Spooked by his mother’s words, Franklin scares her off, but his reprieve is short-lived as his next hallucination forces him to face Veronique, who reminds him that he “can’t be a gangster and a family man” and that he’ll have to kill those closest to him because he drives everyone to betray him to survive. In the end, he faces Teddy (calling him while high to tell him he will kill him if he has to) and the scariest person of them all, himself. “Your fear let the worst thing your dad did come true for you,” Franklin’s tethered tells him. As his mirror image recounts the death toll he has facilitated, Franklin flounders to defend his actions.
As Franklin’s trip takes a turn for the worse, Louie and Jerome’s highs lead them to profess their love once more. “You took me into your family even though I was from the streets, from the sewer. … You never let nobody say I was less,” Louie reflects. A sharp contrast to the lovers, Leon sits with Avi and muses about Malcolm X’s 1964 speech “The Ballot or the Bullet,” which leads the men into a long conversation about the importance of travel in developing a global perspective on liberation and anti-imperialist organizing. “Travel? I ain’t no goddamn tourist,” Leon tells him (“A tourist is an ugly human being,” word to Miss Jamaica Kincaid!), but as he listens to Avi’s reasoning, he begins to see another possibility for travel.
As Franklin’s trip begins to wane, he exits the house and initiates a dance with the bride, apologizing for his controlling manner of doing business. “I always wanted to be in charge so I could know exactly what everybody was doing. I said it was to protect you, but it wasn’t that. You were right; I should’ve listened. I should’ve treated you like a partner … It’s not too late” he tells her. “Yeah, it is,” Louie says as she walks off. The episode closes as Officer Buckley has Kane and his boys in view. Louie’s plans are already in motion, and Franklin has yet to get the rhythm of his aunt’s steps. He dances in denial, and she dances with conviction. Franklin has long thought he was the undisputed lead in their dance, but this time Louie dips him.
• Louie and Jerome’s track: “Let’s Play House” by Parliament. No further explanation is necessary!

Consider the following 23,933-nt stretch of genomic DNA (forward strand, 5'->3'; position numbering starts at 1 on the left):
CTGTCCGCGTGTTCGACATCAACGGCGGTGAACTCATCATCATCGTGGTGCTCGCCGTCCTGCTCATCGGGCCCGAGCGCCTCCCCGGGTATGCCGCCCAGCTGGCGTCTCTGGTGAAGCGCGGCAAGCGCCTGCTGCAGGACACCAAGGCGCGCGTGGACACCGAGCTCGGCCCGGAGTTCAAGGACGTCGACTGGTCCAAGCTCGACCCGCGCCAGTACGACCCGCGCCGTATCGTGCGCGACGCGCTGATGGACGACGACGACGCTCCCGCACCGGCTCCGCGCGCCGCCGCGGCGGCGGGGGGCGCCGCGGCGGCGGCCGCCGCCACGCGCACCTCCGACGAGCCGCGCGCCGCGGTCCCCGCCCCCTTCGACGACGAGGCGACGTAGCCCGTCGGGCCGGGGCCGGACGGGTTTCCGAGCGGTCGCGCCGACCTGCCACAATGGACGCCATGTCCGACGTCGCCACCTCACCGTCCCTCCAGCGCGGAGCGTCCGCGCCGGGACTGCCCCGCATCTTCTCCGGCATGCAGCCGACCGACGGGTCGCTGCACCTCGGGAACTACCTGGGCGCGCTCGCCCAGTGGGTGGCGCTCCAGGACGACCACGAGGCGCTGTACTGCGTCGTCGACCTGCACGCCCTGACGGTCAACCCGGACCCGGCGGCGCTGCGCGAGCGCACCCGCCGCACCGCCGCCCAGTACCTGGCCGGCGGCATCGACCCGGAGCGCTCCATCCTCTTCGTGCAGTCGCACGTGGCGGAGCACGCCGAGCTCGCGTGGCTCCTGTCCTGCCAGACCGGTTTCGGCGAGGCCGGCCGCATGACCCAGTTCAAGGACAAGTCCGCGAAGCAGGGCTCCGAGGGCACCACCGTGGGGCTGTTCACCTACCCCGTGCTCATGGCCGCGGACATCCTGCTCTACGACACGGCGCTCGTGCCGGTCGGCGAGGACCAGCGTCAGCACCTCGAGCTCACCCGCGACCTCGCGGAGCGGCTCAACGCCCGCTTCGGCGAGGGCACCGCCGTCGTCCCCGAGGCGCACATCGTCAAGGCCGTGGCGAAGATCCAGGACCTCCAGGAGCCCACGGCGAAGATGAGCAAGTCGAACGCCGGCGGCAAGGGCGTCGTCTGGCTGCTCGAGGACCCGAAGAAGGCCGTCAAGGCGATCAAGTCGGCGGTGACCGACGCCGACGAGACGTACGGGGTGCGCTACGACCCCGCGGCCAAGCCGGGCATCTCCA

• Cissy’s track: Cissy has been nothing but stressed in the U.S. and in Cuba. Even the psychedelics can’t bring her peace. Gotta give Mama Saint “Temporary Highs” by Snoh Aalegra.
• Leon’s track: Leon grabs Wanda at the wedding and tells her that he is leaving the country to travel to “Africa maybe” and tells her he wants her to come with him. “How you gon’ say that now,” Wanda asks him, looking torn. “So you not gon’ come or?” Leon questions as she walks away. His song is “Drugs N Hella Melodies” by Don Toliver (featuring Kali Uchis).
• Wanda’s track: Wanda, the queen of sobriety, is the only one in the family to be spared from the trip. She also manages to get promoted by Franklin to property manager during the wedding. It sounds a bit legendary if you ask me! Only a song by a Grammy award–winning artist could capture such iconic energy. Wanda gets “I Don’t Do Drugs” by Doja Cat (featuring Ariana Grande).
• Parissa’s track: Gotta go with “You’re Making High” by Toni Braxton for this Persian queen. As Teddy is photographing documents and bugging Franklin’s home, Parissa is moaning on the walkie-talkie to distract him and convince him to take her out to dinner. “I’m sort of glad you got shot,” she tells him. “This is much more fun than my usual Saturday nights.”
• Skully’s track: Early on during the wedding, Skully directs a curious amount of attention to the chocolate fountain, drawing one of the caterers away from the table. Later on, he says he hopes that Jerome and Louie enjoy their wedding gift. Not Skully drugging the entire party! “Toxic Chocolate” by Kali is right on theme.